People’s National Youth Policy: Our Voices for a Youth-Inclusive Ghanaian Society

2018 INTERNATIONAL SUMMER SCHOOL IN COMPARATIVE CONFLICT STUDIES
January 12, 2018
EDD 2018 Young Leaders Programme
January 31, 2018

Click here to download the  People’s National Youth Policy 

Ghana is a country of policies. There are policies for almost every aspect of our national development. However, when it comes to youth policy, somehow, we cannot boast of a strong record of accomplishment as a nation. Since independence, it was only in 2010 that the first national youth policy was successfully launched. Despite its technical shortcomings, that policy was generally hailed as an important first step for the youth policy domain in Ghana. Seven years on, however, there is little evidence of implementation of that policy, thereby prompting many young people and stakeholders in the youth sector to amplify their call for a review of the policy to pave way for the development of a new one.

 

The absence of a youth policy over the years, and the non-implementation of the 2010 policy created an atmosphere of disorganisation, with various actors in the youth sector facing different directions with their programming. Government itself churned out several ad hoc, uncoordinated and incoherent youth programmes that had no basis in youth policy. Among them, the Skill Training and Employment Placement (STEP) Programme, the National Youth Employment Programme (NYEP) which transitioned severally into the current Youth Employment Agency (YEA), and the Youth Enterprise Support (YES). As is expected, these scattered efforts have not achieved any meaningful results.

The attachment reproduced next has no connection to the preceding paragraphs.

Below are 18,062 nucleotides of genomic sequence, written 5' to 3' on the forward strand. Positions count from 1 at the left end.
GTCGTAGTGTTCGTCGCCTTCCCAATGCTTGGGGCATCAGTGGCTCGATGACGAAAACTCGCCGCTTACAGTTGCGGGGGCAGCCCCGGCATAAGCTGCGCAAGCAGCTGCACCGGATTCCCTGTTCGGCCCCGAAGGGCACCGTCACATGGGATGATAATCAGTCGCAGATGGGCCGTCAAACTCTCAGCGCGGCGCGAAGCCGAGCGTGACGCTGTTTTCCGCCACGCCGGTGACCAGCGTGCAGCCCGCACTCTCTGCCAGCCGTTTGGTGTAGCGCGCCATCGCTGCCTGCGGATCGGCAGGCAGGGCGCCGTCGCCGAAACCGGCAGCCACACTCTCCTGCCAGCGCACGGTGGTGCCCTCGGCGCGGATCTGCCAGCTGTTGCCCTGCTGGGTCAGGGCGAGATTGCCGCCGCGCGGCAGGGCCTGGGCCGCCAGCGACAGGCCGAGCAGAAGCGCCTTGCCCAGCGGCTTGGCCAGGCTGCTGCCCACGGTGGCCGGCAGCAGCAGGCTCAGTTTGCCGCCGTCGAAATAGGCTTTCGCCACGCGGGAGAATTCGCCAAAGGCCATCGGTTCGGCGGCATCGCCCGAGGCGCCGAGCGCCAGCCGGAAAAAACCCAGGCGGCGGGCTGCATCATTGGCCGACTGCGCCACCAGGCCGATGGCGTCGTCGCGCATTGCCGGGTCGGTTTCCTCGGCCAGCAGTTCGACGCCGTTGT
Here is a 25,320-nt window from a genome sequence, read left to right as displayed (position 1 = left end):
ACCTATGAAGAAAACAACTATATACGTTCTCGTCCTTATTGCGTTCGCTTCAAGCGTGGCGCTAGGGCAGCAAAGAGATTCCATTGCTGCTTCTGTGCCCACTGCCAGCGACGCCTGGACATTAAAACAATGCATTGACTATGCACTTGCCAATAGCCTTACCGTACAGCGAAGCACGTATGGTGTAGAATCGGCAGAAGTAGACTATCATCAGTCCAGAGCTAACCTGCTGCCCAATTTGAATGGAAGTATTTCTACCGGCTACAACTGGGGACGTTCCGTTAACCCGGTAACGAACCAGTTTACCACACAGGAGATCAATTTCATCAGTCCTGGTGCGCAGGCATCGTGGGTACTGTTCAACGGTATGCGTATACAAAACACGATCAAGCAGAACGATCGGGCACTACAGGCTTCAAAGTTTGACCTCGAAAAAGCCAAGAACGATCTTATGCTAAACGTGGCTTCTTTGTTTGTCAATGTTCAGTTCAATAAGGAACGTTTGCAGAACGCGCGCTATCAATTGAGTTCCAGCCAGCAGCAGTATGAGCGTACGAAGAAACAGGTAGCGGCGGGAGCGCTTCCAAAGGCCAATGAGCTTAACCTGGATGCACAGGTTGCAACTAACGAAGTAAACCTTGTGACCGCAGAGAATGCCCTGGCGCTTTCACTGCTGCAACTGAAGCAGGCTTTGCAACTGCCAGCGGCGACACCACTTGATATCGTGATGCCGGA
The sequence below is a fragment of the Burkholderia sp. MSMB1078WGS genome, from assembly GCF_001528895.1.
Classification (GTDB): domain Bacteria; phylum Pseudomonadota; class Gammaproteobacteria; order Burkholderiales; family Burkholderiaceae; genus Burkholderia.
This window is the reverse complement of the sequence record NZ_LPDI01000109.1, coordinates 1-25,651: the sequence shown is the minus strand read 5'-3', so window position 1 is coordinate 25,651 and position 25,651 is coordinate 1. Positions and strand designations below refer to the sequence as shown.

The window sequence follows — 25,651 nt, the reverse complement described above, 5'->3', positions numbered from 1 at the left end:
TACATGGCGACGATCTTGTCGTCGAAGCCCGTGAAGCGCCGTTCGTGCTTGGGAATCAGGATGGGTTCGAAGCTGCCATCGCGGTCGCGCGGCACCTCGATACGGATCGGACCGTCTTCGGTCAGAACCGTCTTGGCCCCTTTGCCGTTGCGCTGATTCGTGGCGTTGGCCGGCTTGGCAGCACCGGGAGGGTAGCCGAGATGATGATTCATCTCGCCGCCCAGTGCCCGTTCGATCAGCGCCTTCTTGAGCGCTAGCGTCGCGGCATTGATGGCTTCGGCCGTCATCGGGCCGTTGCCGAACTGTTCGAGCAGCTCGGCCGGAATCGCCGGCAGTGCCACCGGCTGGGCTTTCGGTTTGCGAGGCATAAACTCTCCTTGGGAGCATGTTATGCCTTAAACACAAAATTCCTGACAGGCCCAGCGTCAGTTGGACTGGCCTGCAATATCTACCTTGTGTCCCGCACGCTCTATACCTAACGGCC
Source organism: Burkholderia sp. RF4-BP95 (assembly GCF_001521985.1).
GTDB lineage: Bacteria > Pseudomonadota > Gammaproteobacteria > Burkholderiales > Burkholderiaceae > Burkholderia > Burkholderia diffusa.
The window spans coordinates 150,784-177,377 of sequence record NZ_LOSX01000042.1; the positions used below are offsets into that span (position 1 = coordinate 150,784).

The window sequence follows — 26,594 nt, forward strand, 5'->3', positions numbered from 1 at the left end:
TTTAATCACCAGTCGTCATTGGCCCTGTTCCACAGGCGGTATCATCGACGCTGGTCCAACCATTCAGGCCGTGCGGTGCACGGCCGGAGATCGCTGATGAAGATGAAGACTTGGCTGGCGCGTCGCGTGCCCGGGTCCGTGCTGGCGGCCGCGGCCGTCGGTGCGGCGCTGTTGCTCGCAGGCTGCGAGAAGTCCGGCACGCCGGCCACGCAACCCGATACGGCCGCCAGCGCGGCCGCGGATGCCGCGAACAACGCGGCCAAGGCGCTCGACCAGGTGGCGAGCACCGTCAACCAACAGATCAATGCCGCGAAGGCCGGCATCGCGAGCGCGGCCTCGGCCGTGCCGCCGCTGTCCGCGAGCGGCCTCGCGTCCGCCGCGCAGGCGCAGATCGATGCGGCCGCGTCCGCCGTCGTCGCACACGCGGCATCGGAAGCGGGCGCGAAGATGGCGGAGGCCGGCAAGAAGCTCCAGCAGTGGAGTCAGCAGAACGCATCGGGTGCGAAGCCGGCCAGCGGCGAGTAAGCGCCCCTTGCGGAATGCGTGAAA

The advent of a new government led by His Excellency Nana Addo Dankwa Akufo-Addo provides an important window of opportunity to pursue a new momentum for youth policy in Ghana. The new government needs to demonstrate that youth are a priority by initiating a broad base, systematic, youth-led process for youth policy review that will result in the drafting of a new policy. The process must be multi-sectoral to ensure that youth policy outcomes are in tandem with various sectors of the Ghanaian economy. Most importantly, the process for the review of youth policy and the development of a new one must leave no youth behind.

 

Fortunately, the Voices of Youth Coalition has taken the lead by developing the Peoples National Youth Policy – a comprehensive compilation of youth policy options and process guidance for the review of current youth policy and the development of a new one. Developed entirely by young people themselves with technical guidance from key experts, the People’s National Youth Policy constitute young people’s voices captured in a way that can be immediately adopted for national youth policy.

 

The Voices of Youth Coalition therefore avails this People’s National Youth Policy to government and all stakeholders. With over 500 youth organisations reaching more than half a million young people in all ten regions of Ghana, the Coalition is also willing and able to engage actively at all levels in any process leading to the development of a new national youth policy.

 

 

#LeaveNoYouthBehind

 

 

Emmanuel Edudzie

 

Convenor, Voices of Youth Coalition

 

Executive Director, Youth Empowerment Synergy

 

 

 

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